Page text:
Looking at what counts as taxable income for NHR in Portugal, it is mentioned so-called "global income" that is supposedly not taxed in Portugal for eligible NHR.

Non-Habitual Resident (NHR) in Portugal is a special tax status for new residents. Its owners are exempt from paying taxes on global income.

But would that mean that all it takes for a remote worker to avoid tax is to move to Portugal? It seems unlikely. For example, assume that I have a freelance contract as a software engineer. I get paid from country A which is not Portugal, in the EU or outside the EU. Country A could be my country of residence but maybe some other country. If I move to Portugal, keep my employment in country A, or in country B (both outside Portugal), does that mean that my income is not taxed at all? that is hard to believe. Is it not the case that Portugal will tax income for work done in Portugal regardless of where the customer or the employer is, or where the payment originates?

To be more specific, assume that I am a citizen of a country in EU, say Denmark. I am employed in a company which is also in Denmark. I get paid salary from my own Danish company every month. I live in Denmark and the work in done in Denmark. The client company is somewhere else, neither in Denmark nor in Portugal, assume the client company is in Sweden or in the UK (does it matter if it is in the EU?) does that mean that all I need to do is move myself physically to an apartment in Portugal and I can avoid tax completely like that for 10 years? Is it true? Or will Portugal tax work done in Portugal and it is where the work is done that counts as "global income"? So if I have a residence in Portugal where I live, but if I work in Portugal then it will be taxed 20% or so, and there is still no way to avoid tax simply by moving to Portugal. Wouldn't it be taxed the same way as exporting a service?

  • 1
    Question wayyy tl;dr. If you move to Portugal, then wouldn’t you become a habitual resident?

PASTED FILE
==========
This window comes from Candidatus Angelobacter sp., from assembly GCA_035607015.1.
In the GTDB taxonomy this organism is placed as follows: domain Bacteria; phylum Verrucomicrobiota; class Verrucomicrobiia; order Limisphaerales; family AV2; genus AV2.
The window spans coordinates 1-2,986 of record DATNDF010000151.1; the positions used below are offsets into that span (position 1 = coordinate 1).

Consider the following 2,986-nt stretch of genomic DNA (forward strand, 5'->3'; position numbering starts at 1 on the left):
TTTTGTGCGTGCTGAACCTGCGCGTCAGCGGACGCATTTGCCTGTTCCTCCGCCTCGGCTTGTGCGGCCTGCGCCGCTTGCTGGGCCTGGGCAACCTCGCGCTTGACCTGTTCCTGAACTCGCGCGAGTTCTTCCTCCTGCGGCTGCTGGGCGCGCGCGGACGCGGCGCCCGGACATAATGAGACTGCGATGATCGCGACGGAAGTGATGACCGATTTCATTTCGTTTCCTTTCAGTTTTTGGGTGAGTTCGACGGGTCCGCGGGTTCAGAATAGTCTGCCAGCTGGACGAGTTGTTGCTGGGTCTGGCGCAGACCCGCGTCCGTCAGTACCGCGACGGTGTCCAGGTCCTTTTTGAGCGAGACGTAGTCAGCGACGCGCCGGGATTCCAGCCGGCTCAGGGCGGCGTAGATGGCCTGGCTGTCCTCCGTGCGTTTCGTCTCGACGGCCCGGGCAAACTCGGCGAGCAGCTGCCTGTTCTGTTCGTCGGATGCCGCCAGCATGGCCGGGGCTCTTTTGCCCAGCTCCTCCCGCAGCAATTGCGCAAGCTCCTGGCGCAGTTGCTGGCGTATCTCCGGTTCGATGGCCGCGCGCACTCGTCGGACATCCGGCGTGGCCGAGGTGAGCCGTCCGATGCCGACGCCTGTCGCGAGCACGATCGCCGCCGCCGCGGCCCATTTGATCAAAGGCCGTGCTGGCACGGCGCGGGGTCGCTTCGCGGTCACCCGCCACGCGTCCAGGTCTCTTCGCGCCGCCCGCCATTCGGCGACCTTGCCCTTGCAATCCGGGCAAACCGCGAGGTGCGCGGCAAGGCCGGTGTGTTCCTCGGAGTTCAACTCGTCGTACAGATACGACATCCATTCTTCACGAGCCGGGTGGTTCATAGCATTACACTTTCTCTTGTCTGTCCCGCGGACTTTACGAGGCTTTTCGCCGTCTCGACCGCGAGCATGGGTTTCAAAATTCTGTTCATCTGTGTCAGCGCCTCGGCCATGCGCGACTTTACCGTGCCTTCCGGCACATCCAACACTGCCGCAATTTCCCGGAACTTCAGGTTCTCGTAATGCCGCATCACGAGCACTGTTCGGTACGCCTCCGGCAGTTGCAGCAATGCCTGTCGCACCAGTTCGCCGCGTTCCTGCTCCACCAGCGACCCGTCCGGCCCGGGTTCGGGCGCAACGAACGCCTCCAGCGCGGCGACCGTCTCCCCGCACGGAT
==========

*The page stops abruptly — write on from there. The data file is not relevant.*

– RonJohn
    Commented Jan 29, 2023 at 6:51

1 Answer 1


Tax planning is a pretty complex topic. It requires understanding of your specific situation, the laws of the country(ies) involved, the tax treaties between them, and the income and wealth taxed.

I'd suggest talking to a Danish and a Portuguese tax advisers to come up with a plan specific to your situation.

Specific topics for discussion:

  • Earned income (income for things that you do) is sourced to where it is earned. I.e.: where you physically are located. So if you earn income while in Portugal, it would be taxed by Portugal as Portuguese income, not global. Based on my quick google search, for NHR that would be 20% tax rate for 10 years, after which you are under the regular progressive tax scheme.

  • Depending on your country of citizenship laws, you may still be taxed there. In fact, you may end up with a situation that both countries consider your income sourced to them. I don't know anything about Danish laws, but for the US citizens it is a real issue. Many countries have provisions in the law or tax treaties to avoid double taxation, but it only complicates the matters.

  • Foreign-sourced income: Income not sourced to Portugal will be taxed under another set of rules. If it sourced to a specific list of countries with which Portugal has a tax treaty - then it wouldn't be taxed at all. But, alas, Denmark is not in that list.

See more details in this article.

Bottom line - there's a reason why there are many consultants and relocation firms making money advising on this: it's not as trivial as you make it sound. There are rules, guidelines, conditions, and you need to know and understand them all.

But yes, if you end up qualifying for everything and your country(ies) of citizenship(s) don't have any contrary provisions in their own tax laws to nullify these benefits - you can lower your taxes by living in Portugal. I don't think you can completely avoid them, given that you're not rich enough to only live from passive income.

  • "given that you're not rich enough to only live from passive income." - If you are wealthy enough to not work, then you don't need to pay taxes, love it.
    – paulj
    Commented Jan 29, 2023 at 17:53

You must log in to answer this question.

Not the answer you're looking for? Browse other questions tagged .